Is the Sports Area Housed in a Masjid Building Considered a Legal Masjid?
Answered by Shaykh Abdullah Anik Misra
There is a mosque that was originally a youth center that has a soccer/basketball court inside. This center now is called a mosque. For now, it still retains the indoor soccer arena and still utilizes it to arrange for youth sports.
Does this center fall under the heading of a mosque although we still pray in the basketball area where sports are played?
In the Name of Allah, Most Merciful and Compassionate
A masjid in Islamic law becomes officially consecrated once the owner(s) of a piece of land and/or property make the intention and declare that they have endowed a specified area as a masjid, and then one of the congregational prayers takes place in it. [Ibn ‘Abidin, Radd al-Muhtar]
The center can still be called a masjid whether or not it has facilities for sports to be played there, but sometimes only some areas of the facility are the legal masjid while the other rooms are attached for other community purposes, depending on the intentions of those who initially endowed the masjid. [Ibid]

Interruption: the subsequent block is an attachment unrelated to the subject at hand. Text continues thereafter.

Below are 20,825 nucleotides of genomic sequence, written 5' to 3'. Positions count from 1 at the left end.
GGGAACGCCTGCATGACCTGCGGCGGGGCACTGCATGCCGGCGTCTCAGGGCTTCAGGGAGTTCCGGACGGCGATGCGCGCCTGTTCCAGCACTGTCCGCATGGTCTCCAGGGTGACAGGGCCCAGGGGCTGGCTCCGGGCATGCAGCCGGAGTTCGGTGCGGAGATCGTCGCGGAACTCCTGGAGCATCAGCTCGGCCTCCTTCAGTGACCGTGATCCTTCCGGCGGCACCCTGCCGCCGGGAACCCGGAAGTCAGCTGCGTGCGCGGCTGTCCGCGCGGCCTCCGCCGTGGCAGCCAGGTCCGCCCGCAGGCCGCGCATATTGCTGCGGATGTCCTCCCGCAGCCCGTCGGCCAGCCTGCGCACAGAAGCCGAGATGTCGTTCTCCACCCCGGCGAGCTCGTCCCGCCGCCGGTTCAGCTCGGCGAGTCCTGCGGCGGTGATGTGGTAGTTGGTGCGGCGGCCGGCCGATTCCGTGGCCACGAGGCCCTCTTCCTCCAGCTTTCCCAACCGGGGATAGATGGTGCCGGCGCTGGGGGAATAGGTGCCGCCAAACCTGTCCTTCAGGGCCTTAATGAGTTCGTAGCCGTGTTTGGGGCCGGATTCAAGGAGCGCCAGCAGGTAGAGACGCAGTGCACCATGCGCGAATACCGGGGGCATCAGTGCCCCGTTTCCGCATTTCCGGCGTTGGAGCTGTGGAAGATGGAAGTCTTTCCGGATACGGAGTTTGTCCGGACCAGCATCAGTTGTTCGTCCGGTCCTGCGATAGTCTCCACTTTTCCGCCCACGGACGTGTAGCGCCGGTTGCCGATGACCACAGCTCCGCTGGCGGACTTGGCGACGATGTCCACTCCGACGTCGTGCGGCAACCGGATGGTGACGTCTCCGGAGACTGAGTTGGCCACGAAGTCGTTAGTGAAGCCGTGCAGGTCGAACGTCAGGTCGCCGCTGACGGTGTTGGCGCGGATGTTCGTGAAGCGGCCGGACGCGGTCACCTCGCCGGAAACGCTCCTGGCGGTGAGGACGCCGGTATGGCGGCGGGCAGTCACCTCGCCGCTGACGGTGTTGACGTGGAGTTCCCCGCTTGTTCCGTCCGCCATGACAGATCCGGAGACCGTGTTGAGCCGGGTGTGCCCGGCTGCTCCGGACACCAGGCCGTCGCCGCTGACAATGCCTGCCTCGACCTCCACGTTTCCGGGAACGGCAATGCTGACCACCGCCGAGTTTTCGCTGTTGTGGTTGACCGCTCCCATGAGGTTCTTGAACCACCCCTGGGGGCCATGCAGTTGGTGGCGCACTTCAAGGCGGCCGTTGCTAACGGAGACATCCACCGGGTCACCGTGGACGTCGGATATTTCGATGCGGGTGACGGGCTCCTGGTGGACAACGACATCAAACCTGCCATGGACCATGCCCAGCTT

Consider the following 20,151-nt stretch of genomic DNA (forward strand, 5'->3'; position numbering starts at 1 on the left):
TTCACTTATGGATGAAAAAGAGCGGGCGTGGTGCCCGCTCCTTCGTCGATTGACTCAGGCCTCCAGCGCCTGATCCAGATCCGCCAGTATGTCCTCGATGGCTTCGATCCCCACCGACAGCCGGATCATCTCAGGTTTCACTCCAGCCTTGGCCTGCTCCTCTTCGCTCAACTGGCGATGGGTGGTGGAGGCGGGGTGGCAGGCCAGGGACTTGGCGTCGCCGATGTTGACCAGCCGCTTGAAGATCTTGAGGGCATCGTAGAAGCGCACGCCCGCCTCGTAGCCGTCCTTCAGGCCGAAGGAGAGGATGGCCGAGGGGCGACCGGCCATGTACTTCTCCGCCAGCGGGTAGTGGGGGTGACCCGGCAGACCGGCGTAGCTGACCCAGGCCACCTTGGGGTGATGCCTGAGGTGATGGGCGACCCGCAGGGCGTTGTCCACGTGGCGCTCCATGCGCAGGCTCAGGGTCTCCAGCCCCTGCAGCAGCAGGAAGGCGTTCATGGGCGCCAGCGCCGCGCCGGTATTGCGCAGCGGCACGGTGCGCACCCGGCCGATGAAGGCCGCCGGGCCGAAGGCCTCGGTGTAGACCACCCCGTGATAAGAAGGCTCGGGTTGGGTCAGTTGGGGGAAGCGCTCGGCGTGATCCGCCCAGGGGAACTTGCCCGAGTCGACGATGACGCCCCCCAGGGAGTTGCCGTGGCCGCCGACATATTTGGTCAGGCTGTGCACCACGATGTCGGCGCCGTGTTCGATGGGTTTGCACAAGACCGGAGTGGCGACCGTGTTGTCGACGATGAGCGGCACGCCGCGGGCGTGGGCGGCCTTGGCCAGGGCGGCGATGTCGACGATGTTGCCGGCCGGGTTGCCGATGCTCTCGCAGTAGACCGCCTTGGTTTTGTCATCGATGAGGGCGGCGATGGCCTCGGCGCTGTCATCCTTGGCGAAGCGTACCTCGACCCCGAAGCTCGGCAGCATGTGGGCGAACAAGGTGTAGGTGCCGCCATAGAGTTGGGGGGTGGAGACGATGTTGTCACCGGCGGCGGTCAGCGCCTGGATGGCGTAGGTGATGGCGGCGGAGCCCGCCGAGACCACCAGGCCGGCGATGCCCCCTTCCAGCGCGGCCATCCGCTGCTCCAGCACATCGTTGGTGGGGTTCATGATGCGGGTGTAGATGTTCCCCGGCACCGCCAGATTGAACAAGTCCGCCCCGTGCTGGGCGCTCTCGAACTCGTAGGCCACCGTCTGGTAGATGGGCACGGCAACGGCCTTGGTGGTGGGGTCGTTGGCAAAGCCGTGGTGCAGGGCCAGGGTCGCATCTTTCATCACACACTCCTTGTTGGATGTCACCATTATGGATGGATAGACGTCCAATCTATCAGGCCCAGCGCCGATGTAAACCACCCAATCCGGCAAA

Whether the whole premises, only part of it, or none of it yet has been consecrated as a legal masjid according to Sacred Law (to which the rulings of a legal masjid would apply) is something you can find out from the trustees if you like.
[Shaykh] Abdullah Anik Misra
Checked and Approved by Shaykh Faraz Rabbani
Shaykh Abdullah Misra was born in Toronto, Canada, in 1983. His family hails from India, and he was raised in the Hindu tradition. He embraced Islam in 2001 while at the University of Toronto, from where he completed a Bachelor of Business Administration. He then traveled overseas in 2005 to study the Arabic language and Islamic sciences in Tarim, Yemen, for some time, as well as Darul Uloom in Trinidad, West Indies. He spent 12 years in Amman, Jordan, where he focused on Islamic Law, Theology, Hadith Sciences, Prophetic Biography, and Islamic Spirituality while also working at the Qasid Arabic Institute as Director of Programs. He holds a BA in Islamic Studies (Alimiyya, Darul Uloom) and authorization in the six authentic books of Hadith and is currently pursuing specialized training in issuing Islamic legal verdicts (ifta’). He holds a certificate in Counselling and often works with new Muslims and those struggling with religious OCD. He is an instructor and researcher in Sacred Law and Theology with the SeekersGuidance The Global Islamic Seminary. Currently, He resides in the Greater Toronto Area with his wife and children. His personal interests include Indian history, comparative religion, English singing, and poetry.